The Persians marched on south. They conquered Boiotia, they conquered Athens and they completely destroyed it. The only thing the Athenians could save was their navy, the ‘wooden walls’ of the city.

The Persians would have marched on to the Peloponnese. But their army was so large that it could only move if its supply lines were secure. For this, they depended on the Persian navy.

The Oracle had foretold that mighty Salamis would be the scene of Greece’s resurrection, and so it was.

With a strategem, the Greeks lured the entire Persian fleet into the narrows between the island and the mainland. Then they closed the entries and attacked. The huge numerical advantage of the Persians was cancelled out at once. Their navy had no space to manoeuver. They were caught in a trap and completely annihilated.

Salamis

Salamis is a pivotal event in Greek and western history. After the battle, the bulk of the Persian army retreated. The remainder was defeated a year later at Plataea.

Aeschylos’ play is centered on the battle of Salamis. It couldn’t have been a hymn of victory, because then it wouldn’t be a tragedy. But anyway the point of view from which it is narrated is remarkable.

The protagonists of The Persians are the women in the royal palace of Susa. They are waiting for news from the front. Somewhere on the far western edge of the empire, their husbands, sons and fathers are subdueing a tiny rebellious province. They should be back soon.

Then the news of defeat comes in. Many of the men have found a sailor’s grave in the narrows of Salamis. They will never be back. At that point their world crumbles, and the Persian women join together in a heaven shaking lament of despair.

It’s a beautiful piece. It breaks your heart.

And yet, on his tomb stone Aeschylos, one of the founding fathers of theatre, didn’t want to be remembered for his plays, but for the part he played himself in the battle of Salamis.

We arrive in the mysterious town of Eleusis, at sea. We can’t see the metropolis yet, because it’s hidden by a low ridge of hills, but we can sense it’s there. The matter thickens.

In Eleusis the ancient city has turned into old rubble, and the modern city is suffering decline as well. Along the main street I count sixteen shops and bars that have gone out of business, almost half of the total. In the other streets around it, the situation isn’t very different.

When we take the square, various people come to talk to us. One of them is a girl who has finished more than one study. She speaks English and Italian. But she doesn’t have a job, and neither does she have the prospect to find one.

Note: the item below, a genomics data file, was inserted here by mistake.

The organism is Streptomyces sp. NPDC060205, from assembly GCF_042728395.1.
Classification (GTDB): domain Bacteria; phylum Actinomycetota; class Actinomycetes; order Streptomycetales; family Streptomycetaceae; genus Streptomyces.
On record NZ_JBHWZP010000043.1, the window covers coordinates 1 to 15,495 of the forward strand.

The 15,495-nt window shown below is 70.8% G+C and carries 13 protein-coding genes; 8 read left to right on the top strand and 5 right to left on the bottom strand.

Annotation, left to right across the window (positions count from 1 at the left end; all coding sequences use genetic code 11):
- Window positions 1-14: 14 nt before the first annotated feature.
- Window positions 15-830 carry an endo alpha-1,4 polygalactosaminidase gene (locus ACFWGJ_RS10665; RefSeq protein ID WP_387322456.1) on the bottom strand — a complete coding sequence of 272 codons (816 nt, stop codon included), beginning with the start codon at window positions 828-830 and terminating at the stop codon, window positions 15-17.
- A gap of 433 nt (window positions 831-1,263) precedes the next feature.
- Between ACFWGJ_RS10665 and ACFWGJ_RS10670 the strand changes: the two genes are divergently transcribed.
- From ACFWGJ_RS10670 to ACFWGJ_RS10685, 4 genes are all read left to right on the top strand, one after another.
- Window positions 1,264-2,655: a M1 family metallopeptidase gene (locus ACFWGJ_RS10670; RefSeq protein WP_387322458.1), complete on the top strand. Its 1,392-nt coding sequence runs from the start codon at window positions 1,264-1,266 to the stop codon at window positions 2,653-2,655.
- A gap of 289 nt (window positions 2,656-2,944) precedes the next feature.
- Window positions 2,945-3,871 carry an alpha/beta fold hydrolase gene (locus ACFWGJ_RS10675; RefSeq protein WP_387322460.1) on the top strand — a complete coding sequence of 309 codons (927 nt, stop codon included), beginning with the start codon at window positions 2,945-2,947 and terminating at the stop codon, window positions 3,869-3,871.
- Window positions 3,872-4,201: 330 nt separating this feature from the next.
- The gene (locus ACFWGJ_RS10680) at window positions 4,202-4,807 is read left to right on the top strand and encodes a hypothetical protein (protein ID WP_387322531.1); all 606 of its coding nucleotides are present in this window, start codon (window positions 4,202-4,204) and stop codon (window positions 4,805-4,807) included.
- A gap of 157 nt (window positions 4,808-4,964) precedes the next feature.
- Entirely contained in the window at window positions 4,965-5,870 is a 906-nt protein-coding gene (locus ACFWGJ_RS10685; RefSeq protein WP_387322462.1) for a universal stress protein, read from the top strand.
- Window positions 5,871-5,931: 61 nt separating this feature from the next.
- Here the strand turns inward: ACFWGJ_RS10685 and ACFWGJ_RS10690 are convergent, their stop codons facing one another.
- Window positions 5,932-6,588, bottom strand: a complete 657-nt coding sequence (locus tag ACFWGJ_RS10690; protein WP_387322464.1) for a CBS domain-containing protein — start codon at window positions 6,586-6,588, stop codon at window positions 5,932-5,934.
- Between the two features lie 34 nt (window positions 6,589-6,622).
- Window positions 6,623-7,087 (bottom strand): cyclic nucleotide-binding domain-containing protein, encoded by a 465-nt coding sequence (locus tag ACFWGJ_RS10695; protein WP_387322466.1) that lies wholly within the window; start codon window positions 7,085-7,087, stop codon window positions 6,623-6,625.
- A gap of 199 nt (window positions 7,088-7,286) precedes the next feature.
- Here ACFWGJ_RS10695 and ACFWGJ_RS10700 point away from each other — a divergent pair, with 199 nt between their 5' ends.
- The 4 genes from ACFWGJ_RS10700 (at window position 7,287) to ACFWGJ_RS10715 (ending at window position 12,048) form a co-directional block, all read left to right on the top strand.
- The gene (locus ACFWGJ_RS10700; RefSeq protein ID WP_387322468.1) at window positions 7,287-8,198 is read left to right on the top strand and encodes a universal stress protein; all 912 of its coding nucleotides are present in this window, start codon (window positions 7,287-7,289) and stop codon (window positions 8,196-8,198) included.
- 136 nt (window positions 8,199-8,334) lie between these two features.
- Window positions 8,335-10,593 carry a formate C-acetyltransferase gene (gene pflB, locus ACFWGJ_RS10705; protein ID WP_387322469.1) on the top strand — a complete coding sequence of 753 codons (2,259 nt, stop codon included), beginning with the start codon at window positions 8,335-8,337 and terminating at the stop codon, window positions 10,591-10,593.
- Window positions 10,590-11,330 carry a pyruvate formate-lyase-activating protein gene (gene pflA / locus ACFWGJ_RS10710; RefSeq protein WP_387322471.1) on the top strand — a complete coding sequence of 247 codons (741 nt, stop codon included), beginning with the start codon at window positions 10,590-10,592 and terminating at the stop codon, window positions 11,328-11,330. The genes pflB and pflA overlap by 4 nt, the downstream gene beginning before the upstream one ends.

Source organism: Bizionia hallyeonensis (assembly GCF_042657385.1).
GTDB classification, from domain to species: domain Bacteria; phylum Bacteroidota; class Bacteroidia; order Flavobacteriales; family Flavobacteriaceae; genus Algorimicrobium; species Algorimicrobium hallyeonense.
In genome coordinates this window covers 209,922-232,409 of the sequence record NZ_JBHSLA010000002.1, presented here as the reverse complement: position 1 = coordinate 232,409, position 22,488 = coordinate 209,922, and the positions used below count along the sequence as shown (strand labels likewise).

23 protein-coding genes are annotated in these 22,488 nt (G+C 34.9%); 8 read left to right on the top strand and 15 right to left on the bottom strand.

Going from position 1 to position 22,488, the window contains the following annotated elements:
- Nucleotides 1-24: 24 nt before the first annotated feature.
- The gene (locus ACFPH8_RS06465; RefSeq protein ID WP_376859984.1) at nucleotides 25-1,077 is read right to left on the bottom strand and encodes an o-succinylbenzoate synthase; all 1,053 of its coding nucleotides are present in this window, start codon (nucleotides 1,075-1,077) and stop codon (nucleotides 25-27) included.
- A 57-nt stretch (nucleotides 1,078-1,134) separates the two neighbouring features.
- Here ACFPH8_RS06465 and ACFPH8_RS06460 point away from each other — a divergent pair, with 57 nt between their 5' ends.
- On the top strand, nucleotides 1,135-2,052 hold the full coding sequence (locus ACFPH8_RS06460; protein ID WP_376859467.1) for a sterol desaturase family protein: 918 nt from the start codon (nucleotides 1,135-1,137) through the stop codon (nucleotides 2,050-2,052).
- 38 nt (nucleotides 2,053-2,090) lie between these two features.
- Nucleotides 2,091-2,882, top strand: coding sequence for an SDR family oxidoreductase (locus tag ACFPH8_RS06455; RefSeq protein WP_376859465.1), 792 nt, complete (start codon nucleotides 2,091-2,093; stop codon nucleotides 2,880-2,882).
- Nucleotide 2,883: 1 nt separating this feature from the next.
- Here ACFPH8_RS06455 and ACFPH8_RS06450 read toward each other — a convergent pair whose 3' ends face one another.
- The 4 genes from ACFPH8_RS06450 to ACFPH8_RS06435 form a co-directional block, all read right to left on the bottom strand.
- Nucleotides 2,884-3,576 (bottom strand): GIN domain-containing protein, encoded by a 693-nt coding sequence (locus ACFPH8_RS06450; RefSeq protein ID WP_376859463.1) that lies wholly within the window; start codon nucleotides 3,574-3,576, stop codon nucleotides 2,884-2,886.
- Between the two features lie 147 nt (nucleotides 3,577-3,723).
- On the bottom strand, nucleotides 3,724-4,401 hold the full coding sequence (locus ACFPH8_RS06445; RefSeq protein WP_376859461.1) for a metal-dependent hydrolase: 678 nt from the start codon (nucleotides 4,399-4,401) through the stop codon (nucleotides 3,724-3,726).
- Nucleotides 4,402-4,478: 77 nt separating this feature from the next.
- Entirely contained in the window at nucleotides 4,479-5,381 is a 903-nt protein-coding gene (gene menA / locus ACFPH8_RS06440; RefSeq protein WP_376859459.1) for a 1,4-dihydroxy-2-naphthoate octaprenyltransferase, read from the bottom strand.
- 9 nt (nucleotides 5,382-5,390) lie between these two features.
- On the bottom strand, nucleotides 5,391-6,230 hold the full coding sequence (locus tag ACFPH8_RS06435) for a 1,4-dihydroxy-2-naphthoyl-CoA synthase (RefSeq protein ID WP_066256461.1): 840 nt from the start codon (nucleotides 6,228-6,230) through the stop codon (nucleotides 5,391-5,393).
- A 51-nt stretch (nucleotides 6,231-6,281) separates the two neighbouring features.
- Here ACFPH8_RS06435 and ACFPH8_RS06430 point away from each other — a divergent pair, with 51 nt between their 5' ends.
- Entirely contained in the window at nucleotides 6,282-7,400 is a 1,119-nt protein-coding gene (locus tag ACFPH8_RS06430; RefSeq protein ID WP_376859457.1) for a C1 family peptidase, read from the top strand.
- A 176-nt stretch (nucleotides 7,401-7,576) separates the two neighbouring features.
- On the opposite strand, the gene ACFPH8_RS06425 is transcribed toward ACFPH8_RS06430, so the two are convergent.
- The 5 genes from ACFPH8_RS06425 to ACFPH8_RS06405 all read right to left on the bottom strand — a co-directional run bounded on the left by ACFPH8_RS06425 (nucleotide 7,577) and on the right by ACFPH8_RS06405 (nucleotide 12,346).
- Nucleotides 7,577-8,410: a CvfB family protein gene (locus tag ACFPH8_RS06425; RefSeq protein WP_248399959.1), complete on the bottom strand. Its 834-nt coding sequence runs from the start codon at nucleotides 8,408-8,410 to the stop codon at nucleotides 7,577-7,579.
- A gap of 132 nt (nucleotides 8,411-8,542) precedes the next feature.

“I am twenty-six years old, and I don’t have any dreams.”

It’s one of the saddest things I heard since we arrived in Greece.

Acampada Eleusis

A Tragic Town

In Greece, March to Athens on 27 April 2012 at 18:39
March to Athens
Day 172-XCVIII, Θήβα.

Remainders of the temple of Apollo in Thebes

Thebes, April 27

Dear people,

The episode of the sphinx and the riddle comes from the story of Oedipus. The answer is man. As a baby he crawls, as an adult he walks upright and as an old man he uses a cane.

Oedipus gave the right answer and slew the sphinx. Thebes was liberated from a big nuisance to her traffic, and Oedipus was hailed as a hero. He married the princess, he inherited the throne, and they lived happily ever…

Or did they?

Thebes has a very prominent place in Greek tragedy. As a matter of fact, the ancient city was cursed from the moment that its founder Cadmus killed a dragon that was sacred to the war god Mars. He, and all his offspring, would suffer for it.

The three great ancient playwrites have dedicated various of their plays to the tragic history of Thebes.

Only a couple of dozen of their works have survived, but still Aeschylos, Sophocles and Euripides (in that order) are at the basis of theatre, and by extension cinema. Building on the ancient poet who sings the exploits of great heroes, they added more characters, a choir, and in doing so they invented a whole new way of storytelling.

Today their works stand out for their narrative force and inventiveness just like they did when they were written. They are truly ‘classic’, in the sense that they are perpetually contemporary.

Of the three, Euripides is probably the most appealing author, because of the profound humanity of his characters, and his timeless insight into their motives, strengths and weaknesses. They say that Sophocles himself admitted to this. “I paint my characters the way they should be. Euripides paints them the way they are.”

Banner representing the march

The Oedipus Rex by Sophocles tells the true story behind king Oedipus’ apparent fairytale exploits. Not in a lineary fashion, as they happened, but in restrospect.

The public knows the entire story from the start. All events are in the past. There is no way to avoid them.

The real tragedy of Oedipus Rex is not the horrible facts as they were foretold and consumed, but the way the main protagonist slowly finds out about them.

Oedipus is king. Thebes is subject to a horrible plague. Before they will lift it, the gods demand that a certain mysterious murder which happened years before is solved. It’s the start of a reconstruction of the facts.